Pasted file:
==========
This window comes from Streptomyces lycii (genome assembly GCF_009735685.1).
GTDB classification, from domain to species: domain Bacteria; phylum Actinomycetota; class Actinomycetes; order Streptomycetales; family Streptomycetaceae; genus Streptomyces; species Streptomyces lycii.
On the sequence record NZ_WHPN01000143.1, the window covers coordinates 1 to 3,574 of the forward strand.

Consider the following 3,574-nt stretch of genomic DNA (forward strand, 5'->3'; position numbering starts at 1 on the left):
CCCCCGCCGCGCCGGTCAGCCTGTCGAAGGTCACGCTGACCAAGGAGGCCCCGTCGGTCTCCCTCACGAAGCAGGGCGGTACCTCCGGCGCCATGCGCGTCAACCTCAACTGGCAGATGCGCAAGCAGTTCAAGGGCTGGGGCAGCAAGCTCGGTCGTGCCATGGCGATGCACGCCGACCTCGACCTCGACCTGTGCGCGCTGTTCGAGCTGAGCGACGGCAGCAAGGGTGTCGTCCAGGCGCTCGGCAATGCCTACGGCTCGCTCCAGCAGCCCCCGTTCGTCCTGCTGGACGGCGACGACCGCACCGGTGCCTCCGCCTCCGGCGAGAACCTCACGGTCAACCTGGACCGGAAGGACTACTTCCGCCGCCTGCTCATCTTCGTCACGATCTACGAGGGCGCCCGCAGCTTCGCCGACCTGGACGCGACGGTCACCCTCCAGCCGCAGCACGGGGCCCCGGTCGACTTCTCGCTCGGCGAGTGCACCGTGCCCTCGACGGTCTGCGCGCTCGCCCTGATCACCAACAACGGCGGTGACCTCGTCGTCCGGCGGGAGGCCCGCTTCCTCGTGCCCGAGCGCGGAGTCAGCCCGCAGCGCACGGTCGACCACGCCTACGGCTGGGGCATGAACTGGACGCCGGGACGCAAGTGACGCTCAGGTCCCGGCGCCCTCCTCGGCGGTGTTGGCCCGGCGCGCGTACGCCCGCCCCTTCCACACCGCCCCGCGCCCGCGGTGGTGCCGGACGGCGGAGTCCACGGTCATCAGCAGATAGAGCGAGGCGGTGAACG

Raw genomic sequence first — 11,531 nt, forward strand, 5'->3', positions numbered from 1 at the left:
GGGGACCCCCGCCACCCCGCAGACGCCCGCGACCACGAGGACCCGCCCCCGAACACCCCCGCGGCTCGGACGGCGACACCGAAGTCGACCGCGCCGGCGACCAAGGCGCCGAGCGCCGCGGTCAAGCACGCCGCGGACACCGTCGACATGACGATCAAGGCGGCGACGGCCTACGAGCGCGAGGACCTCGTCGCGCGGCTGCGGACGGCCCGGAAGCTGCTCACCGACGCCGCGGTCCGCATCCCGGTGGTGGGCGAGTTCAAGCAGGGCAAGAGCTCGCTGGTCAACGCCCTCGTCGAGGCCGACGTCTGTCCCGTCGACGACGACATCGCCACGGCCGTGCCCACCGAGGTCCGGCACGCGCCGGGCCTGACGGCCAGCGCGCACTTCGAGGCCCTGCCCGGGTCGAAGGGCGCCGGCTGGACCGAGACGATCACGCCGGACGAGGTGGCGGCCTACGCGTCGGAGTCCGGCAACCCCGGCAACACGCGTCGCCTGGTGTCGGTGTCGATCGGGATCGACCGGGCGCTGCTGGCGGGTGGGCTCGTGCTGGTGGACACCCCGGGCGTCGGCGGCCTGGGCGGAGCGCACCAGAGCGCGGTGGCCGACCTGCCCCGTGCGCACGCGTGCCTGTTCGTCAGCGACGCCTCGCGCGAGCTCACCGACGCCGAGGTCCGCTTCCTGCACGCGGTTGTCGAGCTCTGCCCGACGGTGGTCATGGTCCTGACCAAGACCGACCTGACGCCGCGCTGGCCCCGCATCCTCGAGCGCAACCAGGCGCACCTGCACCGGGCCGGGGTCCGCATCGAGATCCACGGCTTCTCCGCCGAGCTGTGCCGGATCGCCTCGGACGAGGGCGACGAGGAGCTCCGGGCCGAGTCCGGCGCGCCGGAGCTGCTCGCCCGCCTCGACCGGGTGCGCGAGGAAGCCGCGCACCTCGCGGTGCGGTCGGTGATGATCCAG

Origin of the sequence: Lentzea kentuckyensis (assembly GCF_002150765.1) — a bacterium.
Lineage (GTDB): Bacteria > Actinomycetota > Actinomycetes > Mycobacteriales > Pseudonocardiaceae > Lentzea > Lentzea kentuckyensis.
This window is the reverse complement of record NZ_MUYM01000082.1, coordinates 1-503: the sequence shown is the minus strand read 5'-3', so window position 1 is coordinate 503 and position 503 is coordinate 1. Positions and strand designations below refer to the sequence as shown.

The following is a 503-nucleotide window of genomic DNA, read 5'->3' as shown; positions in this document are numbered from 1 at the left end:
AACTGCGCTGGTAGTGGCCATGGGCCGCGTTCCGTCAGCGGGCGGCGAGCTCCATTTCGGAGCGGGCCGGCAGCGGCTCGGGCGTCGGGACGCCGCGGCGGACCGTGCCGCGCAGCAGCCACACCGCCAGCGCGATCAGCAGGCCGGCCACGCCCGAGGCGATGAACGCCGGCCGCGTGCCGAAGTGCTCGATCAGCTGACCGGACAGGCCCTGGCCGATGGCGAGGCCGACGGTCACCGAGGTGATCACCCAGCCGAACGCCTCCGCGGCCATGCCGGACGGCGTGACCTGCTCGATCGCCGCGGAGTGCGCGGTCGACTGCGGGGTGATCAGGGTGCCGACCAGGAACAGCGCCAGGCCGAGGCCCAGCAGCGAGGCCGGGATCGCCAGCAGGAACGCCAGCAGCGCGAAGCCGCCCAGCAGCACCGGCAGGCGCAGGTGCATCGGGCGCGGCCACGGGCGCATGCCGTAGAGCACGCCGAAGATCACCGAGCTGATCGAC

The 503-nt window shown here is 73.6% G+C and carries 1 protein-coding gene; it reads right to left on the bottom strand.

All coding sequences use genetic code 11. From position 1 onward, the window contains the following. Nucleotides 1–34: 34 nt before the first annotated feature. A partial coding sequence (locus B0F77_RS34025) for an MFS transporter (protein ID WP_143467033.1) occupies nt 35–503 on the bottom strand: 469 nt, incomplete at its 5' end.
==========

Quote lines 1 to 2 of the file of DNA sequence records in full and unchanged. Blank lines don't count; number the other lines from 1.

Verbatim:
This window comes from Streptomyces lycii (genome assembly GCF_009735685.1).
GTDB classification, from domain to species: domain Bacteria; phylum Actinomycetota; class Actinomycetes; order Streptomycetales; family Streptomycetaceae; genus Streptomyces; species Streptomyces lycii.